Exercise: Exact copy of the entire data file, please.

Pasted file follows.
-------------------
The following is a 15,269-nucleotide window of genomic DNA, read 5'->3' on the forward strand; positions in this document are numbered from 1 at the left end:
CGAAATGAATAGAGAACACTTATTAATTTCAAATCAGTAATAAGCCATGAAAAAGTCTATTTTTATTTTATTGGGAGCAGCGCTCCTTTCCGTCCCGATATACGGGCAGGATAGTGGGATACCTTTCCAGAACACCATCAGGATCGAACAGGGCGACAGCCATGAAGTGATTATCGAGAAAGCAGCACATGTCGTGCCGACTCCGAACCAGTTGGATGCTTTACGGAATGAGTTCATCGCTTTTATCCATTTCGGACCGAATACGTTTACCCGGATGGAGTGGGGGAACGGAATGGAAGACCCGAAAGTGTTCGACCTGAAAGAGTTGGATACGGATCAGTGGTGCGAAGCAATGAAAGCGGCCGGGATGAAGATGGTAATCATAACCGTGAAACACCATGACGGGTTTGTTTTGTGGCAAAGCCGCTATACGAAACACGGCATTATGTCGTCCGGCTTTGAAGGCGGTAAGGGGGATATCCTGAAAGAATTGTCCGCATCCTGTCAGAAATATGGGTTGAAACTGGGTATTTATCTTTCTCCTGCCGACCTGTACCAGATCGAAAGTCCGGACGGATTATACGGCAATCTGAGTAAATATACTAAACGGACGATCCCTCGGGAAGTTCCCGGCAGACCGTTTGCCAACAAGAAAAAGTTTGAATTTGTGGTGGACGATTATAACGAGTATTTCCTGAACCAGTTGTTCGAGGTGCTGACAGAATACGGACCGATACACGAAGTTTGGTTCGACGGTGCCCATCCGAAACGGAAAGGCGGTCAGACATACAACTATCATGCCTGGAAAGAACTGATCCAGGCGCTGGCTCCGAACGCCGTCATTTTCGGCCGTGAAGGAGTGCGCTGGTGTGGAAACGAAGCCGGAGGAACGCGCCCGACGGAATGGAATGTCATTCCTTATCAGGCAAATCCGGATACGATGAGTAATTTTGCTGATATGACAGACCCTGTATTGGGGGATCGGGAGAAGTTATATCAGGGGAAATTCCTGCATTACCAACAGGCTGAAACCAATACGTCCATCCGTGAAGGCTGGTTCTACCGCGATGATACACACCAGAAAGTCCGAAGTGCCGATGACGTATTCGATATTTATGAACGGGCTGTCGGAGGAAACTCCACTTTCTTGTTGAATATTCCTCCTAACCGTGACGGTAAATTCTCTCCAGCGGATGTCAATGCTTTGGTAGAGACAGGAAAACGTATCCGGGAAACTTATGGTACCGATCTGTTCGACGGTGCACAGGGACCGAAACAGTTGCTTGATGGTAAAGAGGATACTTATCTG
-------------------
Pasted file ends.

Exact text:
The following is a 15,269-nucleotide window of genomic DNA, read 5'->3' on the forward strand; positions in this document are numbered from 1 at the left end:
CGAAATGAATAGAGAACACTTATTAATTTCAAATCAGTAATAAGCCATGAAAAAGTCTATTTTTATTTTATTGGGAGCAGCGCTCCTTTCCGTCCCGATATACGGGCAGGATAGTGGGATACCTTTCCAGAACACCATCAGGATCGAACAGGGCGACAGCCATGAAGTGATTATCGAGAAAGCAGCACATGTCGTGCCGACTCCGAACCAGTTGGATGCTTTACGGAATGAGTTCATCGCTTTTATCCATTTCGGACCGAATACGTTTACCCGGATGGAGTGGGGGAACGGAATGGAAGACCCGAAAGTGTTCGACCTGAAAGAGTTGGATACGGATCAGTGGTGCGAAGCAATGAAAGCGGCCGGGATGAAGATGGTAATCATAACCGTGAAACACCATGACGGGTTTGTTTTGTGGCAAAGCCGCTATACGAAACACGGCATTATGTCGTCCGGCTTTGAAGGCGGTAAGGGGGATATCCTGAAAGAATTGTCCGCATCCTGTCAGAAATATGGGTTGAAACTGGGTATTTATCTTTCTCCTGCCGACCTGTACCAGATCGAAAGTCCGGACGGATTATACGGCAATCTGAGTAAATATACTAAACGGACGATCCCTCGGGAAGTTCCCGGCAGACCGTTTGCCAACAAGAAAAAGTTTGAATTTGTGGTGGACGATTATAACGAGTATTTCCTGAACCAGTTGTTCGAGGTGCTGACAGAATACGGACCGATACACGAAGTTTGGTTCGACGGTGCCCATCCGAAACGGAAAGGCGGTCAGACATACAACTATCATGCCTGGAAAGAACTGATCCAGGCGCTGGCTCCGAACGCCGTCATTTTCGGCCGTGAAGGAGTGCGCTGGTGTGGAAACGAAGCCGGAGGAACGCGCCCGACGGAATGGAATGTCATTCCTTATCAGGCAAATCCGGATACGATGAGTAATTTTGCTGATATGACAGACCCTGTATTGGGGGATCGGGAGAAGTTATATCAGGGGAAATTCCTGCATTACCAACAGGCTGAAACCAATACGTCCATCCGTGAAGGCTGGTTCTACCGCGATGATACACACCAGAAAGTCCGAAGTGCCGATGACGTATTCGATATTTATGAACGGGCTGTCGGAGGAAACTCCACTTTCTTGTTGAATATTCCTCCTAACCGTGACGGTAAATTCTCTCCAGCGGATGTCAATGCTTTGGTAGAGACAGGAAAACGTATCCGGGAAACTTATGGTACCGATCTGTTCGACGGTGCACAGGGACCGAAACAGTTGCTTGATGGTAAAGAGGATACTTATCTG